Archeology in Pátzcuaro and the surrounding area is rich in preserved integrity. This is because of the people's respect for both the Spanish colonial past and the pre-Hispanic Purépecha culture.This is where the ancient Chichimec chief Parácume and other descendants of the warlord Curátame chose to build their temples in the spot marked out by the omen of the four stones, the sacred number indicating that this was the ideal place to settle.
Pátzcuaro was the first capital of the Tarasco people. Towards the end of the year 1300, Tariácuri, founder of the Tarascan empire, divided the region into three administrative areas: Ihuatzio, Tzintzuntzan, and Pátzcuaro. Following the death of Hiquigare, governor of Pátzcuaro, Tzintzuntzan rose to political prominence, becoming the new Tarascan capital, while Pátzcuaro became a religious center. So it is that the archeological sites of Ihuatzio and Las Yácatas de Tzintzuntzan are within easy reach of Pátzcuaro.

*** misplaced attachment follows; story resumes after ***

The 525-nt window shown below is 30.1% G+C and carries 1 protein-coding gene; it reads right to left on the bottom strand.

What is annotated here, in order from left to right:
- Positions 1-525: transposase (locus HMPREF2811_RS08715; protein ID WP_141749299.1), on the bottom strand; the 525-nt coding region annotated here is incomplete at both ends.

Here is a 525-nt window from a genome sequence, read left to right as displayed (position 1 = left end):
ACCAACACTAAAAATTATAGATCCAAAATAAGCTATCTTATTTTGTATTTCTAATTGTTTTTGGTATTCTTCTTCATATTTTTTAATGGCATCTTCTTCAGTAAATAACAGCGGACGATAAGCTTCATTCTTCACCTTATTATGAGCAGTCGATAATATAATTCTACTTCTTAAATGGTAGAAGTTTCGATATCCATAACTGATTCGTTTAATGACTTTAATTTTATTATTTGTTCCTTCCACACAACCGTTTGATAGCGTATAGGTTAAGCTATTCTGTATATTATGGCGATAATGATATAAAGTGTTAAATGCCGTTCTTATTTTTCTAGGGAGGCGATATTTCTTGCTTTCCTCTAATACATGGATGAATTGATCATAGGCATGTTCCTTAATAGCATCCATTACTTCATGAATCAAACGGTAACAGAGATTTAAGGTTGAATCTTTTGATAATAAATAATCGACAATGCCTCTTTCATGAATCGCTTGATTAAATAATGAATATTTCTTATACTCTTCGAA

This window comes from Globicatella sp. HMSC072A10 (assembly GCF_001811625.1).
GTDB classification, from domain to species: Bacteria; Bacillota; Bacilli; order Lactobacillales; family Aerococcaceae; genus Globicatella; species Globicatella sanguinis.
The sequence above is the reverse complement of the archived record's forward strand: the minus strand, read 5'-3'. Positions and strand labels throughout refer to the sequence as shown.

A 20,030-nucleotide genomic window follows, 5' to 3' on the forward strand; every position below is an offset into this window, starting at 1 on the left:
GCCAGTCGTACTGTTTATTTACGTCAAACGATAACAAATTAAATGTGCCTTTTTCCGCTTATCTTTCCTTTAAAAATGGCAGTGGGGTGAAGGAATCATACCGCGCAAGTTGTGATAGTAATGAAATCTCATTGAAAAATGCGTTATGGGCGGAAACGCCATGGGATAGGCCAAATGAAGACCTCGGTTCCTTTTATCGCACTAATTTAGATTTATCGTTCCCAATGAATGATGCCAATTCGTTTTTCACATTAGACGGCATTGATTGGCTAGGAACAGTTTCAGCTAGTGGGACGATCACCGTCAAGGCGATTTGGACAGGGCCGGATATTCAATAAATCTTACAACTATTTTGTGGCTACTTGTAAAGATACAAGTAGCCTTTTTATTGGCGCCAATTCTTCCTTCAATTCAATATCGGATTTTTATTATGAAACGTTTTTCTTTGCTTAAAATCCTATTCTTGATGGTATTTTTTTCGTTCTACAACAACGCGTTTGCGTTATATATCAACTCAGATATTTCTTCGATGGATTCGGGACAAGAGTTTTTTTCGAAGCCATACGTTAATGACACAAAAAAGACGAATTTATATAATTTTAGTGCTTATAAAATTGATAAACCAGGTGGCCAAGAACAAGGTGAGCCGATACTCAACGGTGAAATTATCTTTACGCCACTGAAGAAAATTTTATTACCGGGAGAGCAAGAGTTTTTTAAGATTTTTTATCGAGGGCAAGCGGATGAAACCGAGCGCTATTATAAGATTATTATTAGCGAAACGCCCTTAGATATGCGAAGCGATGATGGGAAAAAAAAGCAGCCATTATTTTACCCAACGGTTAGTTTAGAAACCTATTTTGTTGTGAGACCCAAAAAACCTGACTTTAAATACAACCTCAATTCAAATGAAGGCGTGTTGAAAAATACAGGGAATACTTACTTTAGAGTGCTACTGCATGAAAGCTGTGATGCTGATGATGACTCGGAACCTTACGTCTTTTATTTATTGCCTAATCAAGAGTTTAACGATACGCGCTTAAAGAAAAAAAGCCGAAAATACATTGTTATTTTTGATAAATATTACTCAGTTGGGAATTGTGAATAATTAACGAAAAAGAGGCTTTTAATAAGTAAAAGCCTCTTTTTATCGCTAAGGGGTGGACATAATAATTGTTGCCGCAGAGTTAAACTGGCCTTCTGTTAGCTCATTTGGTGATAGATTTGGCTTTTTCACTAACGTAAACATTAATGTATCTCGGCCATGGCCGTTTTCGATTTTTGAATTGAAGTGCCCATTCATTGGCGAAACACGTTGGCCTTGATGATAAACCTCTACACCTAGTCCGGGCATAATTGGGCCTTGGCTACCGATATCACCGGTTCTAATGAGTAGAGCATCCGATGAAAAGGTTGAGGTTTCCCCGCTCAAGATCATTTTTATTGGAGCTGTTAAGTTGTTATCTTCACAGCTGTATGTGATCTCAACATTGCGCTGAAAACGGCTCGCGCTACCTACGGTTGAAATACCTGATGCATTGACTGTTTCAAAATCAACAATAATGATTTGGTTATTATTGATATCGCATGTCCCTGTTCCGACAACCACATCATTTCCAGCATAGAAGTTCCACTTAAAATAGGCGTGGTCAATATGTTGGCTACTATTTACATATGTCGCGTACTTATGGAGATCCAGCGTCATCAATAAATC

Ihuatzio is one of the oldest Purépecha constructions. The site consists of two circular platforms varying in thickness from around 600 to 1,000 feet that form the base for a rectangular edifice. It is known that the purpose of the site was to host ceremonial rites and there is evidence of the worship of Chac-Mool, whose sculpture is now on display at the National Museum of Anthropology in Mexico City.
One of the archeological sites closest to Pátzcuaro is Tzintzuntzan, home to the Yácatas, a series of Purépecha constructions dedicated to the gods. The Tarascans worshipped a number of gods who personified natural phenomena such as fire, the moon, the wind, etc. The people of the region were skilled craftsmen, and the exquisite sensitivity of the Purépecha has lived on in the modern inhabitants of Pátzcuaro and the beautiful towns that ring the lake.